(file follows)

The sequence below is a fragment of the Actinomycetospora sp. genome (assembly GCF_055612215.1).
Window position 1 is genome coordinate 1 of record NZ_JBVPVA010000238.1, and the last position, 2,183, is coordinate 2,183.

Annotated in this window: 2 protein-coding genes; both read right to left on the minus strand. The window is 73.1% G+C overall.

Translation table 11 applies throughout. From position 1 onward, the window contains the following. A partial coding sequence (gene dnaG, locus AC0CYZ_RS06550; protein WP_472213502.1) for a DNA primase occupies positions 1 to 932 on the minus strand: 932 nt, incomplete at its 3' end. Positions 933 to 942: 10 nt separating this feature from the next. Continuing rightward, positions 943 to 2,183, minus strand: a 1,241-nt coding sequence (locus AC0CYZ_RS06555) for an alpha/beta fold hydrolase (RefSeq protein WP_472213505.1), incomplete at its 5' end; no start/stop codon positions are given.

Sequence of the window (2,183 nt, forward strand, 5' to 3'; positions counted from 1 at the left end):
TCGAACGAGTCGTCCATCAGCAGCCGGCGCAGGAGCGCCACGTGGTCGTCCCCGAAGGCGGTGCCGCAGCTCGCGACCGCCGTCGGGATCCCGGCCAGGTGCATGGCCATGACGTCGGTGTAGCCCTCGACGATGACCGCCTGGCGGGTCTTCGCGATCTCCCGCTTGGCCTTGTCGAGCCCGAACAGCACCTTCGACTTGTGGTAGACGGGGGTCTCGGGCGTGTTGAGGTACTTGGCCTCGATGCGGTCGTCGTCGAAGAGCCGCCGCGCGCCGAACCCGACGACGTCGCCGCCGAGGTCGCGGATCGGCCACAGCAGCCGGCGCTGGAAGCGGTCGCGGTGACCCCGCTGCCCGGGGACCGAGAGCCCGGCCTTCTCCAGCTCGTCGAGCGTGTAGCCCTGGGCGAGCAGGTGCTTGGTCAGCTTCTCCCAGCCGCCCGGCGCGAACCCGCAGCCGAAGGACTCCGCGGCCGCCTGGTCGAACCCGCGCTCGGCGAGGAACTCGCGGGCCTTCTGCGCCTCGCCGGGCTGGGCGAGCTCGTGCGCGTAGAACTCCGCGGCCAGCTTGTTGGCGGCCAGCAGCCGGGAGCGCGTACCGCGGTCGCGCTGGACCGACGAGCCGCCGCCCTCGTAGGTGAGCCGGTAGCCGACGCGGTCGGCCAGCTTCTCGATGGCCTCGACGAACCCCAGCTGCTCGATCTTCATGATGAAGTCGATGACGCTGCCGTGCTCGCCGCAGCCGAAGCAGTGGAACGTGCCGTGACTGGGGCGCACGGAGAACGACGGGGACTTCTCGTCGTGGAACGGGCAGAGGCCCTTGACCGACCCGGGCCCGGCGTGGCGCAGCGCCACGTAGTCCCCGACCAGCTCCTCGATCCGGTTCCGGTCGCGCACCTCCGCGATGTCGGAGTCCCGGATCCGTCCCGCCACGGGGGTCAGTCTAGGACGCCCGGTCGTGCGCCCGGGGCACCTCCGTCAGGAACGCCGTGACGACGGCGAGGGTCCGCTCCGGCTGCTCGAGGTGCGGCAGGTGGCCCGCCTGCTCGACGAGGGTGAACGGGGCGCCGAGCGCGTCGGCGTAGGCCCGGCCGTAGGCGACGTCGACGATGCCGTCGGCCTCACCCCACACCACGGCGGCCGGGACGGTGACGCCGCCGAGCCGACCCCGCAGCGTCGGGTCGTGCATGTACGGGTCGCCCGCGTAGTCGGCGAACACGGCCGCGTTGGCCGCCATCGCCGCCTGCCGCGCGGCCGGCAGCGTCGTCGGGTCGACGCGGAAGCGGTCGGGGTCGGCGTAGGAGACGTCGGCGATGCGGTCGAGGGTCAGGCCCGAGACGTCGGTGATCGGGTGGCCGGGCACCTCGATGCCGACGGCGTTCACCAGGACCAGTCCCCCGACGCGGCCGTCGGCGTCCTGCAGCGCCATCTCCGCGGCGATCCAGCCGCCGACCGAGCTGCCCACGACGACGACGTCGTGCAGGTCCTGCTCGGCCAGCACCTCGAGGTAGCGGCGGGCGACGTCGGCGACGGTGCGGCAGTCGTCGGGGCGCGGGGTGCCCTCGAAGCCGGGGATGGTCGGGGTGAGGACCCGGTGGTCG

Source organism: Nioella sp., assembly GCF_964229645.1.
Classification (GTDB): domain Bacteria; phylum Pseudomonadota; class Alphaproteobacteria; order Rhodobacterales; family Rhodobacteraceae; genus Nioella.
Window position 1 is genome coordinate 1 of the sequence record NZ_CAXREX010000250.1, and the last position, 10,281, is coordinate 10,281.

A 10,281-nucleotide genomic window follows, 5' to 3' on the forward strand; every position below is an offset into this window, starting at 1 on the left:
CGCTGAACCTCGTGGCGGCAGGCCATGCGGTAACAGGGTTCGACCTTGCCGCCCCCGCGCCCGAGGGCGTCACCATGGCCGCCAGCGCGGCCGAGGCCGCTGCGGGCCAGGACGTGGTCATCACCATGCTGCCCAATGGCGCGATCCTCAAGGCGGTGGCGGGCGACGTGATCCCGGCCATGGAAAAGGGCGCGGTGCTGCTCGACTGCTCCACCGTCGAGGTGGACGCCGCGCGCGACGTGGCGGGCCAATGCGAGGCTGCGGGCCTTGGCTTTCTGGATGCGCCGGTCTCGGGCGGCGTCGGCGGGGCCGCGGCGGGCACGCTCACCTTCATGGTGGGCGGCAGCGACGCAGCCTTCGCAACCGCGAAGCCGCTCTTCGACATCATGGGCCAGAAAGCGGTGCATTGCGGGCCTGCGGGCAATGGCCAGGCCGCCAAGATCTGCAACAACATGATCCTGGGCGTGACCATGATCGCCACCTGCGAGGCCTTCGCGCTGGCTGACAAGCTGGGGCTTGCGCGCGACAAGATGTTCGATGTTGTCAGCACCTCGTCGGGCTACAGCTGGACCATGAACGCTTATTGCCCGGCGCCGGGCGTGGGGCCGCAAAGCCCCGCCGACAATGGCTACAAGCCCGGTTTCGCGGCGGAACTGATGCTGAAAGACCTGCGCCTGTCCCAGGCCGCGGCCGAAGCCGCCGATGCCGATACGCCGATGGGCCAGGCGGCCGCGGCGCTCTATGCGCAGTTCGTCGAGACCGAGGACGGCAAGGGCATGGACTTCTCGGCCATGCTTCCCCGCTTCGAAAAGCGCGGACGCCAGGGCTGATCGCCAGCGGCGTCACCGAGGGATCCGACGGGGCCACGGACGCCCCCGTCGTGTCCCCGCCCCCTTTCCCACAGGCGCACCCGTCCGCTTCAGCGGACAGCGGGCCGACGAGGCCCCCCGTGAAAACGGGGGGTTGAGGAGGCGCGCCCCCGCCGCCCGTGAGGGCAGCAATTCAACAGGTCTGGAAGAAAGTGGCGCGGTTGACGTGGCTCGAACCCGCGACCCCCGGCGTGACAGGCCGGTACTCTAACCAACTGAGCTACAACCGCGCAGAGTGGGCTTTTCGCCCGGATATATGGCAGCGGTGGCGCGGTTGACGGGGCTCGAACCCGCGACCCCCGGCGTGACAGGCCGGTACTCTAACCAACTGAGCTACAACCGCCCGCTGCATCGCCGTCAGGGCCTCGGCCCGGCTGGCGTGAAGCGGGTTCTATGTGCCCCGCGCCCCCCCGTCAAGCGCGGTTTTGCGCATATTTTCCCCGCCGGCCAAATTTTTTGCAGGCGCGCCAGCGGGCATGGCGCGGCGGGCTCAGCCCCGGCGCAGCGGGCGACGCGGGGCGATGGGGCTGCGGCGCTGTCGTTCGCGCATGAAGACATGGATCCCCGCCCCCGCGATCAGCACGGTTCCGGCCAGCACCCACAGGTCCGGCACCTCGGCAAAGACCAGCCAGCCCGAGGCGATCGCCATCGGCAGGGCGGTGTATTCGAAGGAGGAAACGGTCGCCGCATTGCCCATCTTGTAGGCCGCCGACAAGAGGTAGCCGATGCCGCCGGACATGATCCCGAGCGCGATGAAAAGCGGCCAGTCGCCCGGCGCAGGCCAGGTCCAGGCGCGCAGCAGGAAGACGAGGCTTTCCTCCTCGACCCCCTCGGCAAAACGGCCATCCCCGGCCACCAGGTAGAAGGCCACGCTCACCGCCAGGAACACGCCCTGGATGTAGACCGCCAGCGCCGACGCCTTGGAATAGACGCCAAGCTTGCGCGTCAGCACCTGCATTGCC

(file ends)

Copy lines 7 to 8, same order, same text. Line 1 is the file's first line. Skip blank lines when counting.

Source organism: Nioella sp., assembly GCF_964229645.1.
Classification (GTDB): domain Bacteria; phylum Pseudomonadota; class Alphaproteobacteria; order Rhodobacterales; family Rhodobacteraceae; genus Nioella.